Monday’s trading

 

I think yesterday could turn out to mark an important shift for US stock trading.

 

First, some performance figures:

year-to date       from the March low       yesterday          2 years     3 years

NASDAQ                   +2%                    +34%                           +2.4%           +22.6%       +48.2%

Russell 2000           –20%                    +33%                           +6.1%            -18.0%          -2.5%

S&P 500                    -9%                     +20%                           +3.2%             +8.9%        +20.2%

 

The S&P is just there for reference–and because it’s the key US equity benchmark.  The comparison I want to draw is between tech-heavy global-reach NASDAQ and the made-and-sold-in-the-USA Russell 2000 mid-cap index.

The difference year to date, 22%, in favor of NASDAQ, is huge.  Even more dramatic, the spread over the past two years, again for NASDAQ, is a whisker over 40%.  Over three years, it’s +50%+.  For the R2000, it’s like DJT (Trump Hotels and Casino Resorts) all over again.

Unfortunately for all of us Americans I think this will remain the primary trend for at least as long as the current administration is in office.

However, fear of the economic damage created by Trump’s pandemic denial has caused investors to stretch NASDAQ/R2000 valuation differences to the breaking point.  Yes, we’re considerably off the lows.  But economically sensitive stocks (R 2000) are still being priced, relative to NASDAQ, as if we were still at the worst level of panic.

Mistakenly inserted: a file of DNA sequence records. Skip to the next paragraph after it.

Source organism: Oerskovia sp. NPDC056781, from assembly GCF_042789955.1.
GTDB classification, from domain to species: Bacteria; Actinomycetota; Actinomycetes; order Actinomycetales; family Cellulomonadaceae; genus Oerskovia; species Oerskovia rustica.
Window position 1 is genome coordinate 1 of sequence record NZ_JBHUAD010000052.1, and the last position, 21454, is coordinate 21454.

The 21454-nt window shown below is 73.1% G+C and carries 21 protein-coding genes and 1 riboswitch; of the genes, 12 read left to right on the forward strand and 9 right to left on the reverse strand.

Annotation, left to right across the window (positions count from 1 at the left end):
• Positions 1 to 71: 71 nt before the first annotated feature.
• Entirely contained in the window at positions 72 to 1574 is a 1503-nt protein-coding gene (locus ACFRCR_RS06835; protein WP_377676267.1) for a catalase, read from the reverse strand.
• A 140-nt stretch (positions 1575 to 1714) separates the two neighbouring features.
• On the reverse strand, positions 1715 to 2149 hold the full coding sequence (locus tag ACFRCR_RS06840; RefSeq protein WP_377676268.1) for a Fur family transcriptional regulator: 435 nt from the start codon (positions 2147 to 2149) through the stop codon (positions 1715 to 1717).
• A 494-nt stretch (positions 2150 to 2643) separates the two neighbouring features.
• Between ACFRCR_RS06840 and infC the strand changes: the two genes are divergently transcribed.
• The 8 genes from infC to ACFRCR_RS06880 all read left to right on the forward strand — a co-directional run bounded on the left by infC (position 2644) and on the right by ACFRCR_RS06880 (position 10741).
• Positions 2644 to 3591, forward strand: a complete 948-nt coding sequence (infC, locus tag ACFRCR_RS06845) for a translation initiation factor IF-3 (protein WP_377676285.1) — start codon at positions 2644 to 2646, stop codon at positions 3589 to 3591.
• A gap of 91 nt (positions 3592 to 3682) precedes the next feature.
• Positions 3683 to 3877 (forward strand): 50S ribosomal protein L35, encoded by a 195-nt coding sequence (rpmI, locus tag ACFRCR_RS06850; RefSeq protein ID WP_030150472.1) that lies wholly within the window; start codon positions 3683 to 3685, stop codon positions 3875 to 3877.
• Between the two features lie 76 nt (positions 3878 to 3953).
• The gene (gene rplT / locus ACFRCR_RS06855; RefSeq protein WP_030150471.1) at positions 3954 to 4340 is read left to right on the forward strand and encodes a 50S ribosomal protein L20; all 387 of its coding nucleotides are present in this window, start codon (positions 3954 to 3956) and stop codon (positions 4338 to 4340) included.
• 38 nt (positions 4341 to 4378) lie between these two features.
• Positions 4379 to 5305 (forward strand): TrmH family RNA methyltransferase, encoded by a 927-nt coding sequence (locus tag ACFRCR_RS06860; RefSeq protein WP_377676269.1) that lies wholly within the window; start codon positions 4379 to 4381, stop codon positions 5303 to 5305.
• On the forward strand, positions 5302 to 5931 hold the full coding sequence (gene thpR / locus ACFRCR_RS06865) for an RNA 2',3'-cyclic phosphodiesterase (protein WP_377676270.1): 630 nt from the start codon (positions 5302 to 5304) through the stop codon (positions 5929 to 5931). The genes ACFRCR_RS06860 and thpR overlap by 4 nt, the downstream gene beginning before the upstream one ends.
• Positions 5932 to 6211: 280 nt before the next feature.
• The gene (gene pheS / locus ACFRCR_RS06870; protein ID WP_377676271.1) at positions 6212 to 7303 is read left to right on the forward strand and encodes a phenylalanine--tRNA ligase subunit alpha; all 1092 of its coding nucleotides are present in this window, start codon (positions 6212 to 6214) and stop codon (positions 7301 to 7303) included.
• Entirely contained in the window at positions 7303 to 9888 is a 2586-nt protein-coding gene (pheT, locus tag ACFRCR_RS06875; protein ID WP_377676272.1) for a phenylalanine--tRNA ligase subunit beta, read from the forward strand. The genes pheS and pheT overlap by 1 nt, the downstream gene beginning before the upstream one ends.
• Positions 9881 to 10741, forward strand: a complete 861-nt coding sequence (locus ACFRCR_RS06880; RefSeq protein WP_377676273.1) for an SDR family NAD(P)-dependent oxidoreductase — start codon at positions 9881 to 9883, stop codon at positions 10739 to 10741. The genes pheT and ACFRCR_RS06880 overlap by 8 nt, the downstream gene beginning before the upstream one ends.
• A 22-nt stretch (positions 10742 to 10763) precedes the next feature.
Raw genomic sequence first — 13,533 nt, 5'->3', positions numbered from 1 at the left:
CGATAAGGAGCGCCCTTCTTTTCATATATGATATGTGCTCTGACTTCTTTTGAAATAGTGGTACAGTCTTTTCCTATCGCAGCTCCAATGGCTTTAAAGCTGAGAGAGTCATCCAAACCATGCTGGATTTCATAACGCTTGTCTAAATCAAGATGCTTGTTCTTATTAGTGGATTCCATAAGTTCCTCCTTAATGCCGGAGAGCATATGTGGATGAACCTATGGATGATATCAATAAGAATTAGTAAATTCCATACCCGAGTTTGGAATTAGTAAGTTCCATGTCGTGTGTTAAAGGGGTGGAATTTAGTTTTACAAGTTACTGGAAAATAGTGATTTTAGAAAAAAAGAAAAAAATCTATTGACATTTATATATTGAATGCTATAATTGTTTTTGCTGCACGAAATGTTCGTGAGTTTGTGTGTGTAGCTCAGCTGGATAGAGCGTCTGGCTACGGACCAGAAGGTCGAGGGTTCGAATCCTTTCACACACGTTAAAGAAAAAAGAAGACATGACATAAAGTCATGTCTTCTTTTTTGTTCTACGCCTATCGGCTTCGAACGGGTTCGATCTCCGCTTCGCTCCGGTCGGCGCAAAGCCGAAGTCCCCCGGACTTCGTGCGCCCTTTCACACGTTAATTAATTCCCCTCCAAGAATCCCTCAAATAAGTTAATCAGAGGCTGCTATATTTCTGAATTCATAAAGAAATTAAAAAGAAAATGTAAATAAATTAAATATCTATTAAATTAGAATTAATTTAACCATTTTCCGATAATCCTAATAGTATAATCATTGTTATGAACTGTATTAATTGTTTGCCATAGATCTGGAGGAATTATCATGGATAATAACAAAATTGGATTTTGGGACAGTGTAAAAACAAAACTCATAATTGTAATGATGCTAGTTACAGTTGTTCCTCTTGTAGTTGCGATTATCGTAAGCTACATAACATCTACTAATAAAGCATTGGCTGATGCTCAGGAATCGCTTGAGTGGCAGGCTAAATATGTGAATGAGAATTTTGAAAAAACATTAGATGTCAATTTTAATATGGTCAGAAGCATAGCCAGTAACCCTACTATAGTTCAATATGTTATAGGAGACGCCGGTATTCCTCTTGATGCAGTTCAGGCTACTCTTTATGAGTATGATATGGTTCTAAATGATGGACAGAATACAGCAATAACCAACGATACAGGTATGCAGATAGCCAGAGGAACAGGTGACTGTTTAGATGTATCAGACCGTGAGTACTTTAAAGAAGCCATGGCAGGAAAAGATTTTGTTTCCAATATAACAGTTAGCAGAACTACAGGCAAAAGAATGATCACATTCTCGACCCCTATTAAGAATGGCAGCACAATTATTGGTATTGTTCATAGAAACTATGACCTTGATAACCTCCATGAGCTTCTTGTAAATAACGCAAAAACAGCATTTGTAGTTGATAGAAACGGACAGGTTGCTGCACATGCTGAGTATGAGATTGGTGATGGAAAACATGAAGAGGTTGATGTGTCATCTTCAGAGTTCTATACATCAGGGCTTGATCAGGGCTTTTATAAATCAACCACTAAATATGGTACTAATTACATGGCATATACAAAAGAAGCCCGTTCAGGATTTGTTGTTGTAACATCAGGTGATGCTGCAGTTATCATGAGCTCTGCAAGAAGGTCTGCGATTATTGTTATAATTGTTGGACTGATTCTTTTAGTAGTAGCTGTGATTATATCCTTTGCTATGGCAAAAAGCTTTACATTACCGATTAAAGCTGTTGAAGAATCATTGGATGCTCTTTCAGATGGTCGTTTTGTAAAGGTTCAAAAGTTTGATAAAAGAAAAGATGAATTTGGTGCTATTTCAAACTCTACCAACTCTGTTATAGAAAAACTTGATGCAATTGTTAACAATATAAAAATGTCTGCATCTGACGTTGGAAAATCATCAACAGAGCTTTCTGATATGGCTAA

But the market seems to be coming to believe that the relative rubber band has been stretched too far.

Evidence?

–during the rebound from the late March lows, the Russell 2000 has kept pace with the NASDAQ for the first time in a long while–despite the much greater damage from the pandemic domestically than abroad

–post their initial large upward leap, there has been a duel for maybe a month within NASDAQ between tech like Shopify, Zoom and Beyond Meat that’s perceived to benefit from the pandemic, and more traditional tech firms.  On fear days, the former go up, both in absolute terms and relative to the market; on more optimistic days, they go down.

–the epic underperformance of the Russell 2000.

In other words, the market is back to analyzing and pricing risk again, instead of just panicking.

To my mind, yesterday suggests the market is starting to expand its horizons and sort through the rubble of economy-sensitive stocks in a more serious way.  I think this will continue.  For how long?   I don’t know.  My guess is at least a month.  But maybe much longer.

 

same conclusion, different thought process

Coming at this from a different direction (the one that actually started me down this track):

A competent growth stock manager should easily be 500 basis points ahead of his/her benchmark, year-to-date.  Could be a lot more.

This is gigantic.  It’s like being up 15 – 0 in the fourth inning of a baseball game.

Strategy has got to shift from trying to score more runs to protecting the lead.  Unlike baseball, this is straightforward for a portfolio manager to do.  Become more like the index.  You won’t gain more outperformance ( which you don’t need) but you won’t lose any either.  You do this by buying the domestic cyclicals that have been market laggards for so long.  An added plus, they’re still in the bargain basement.

 

 

 

 

 

 

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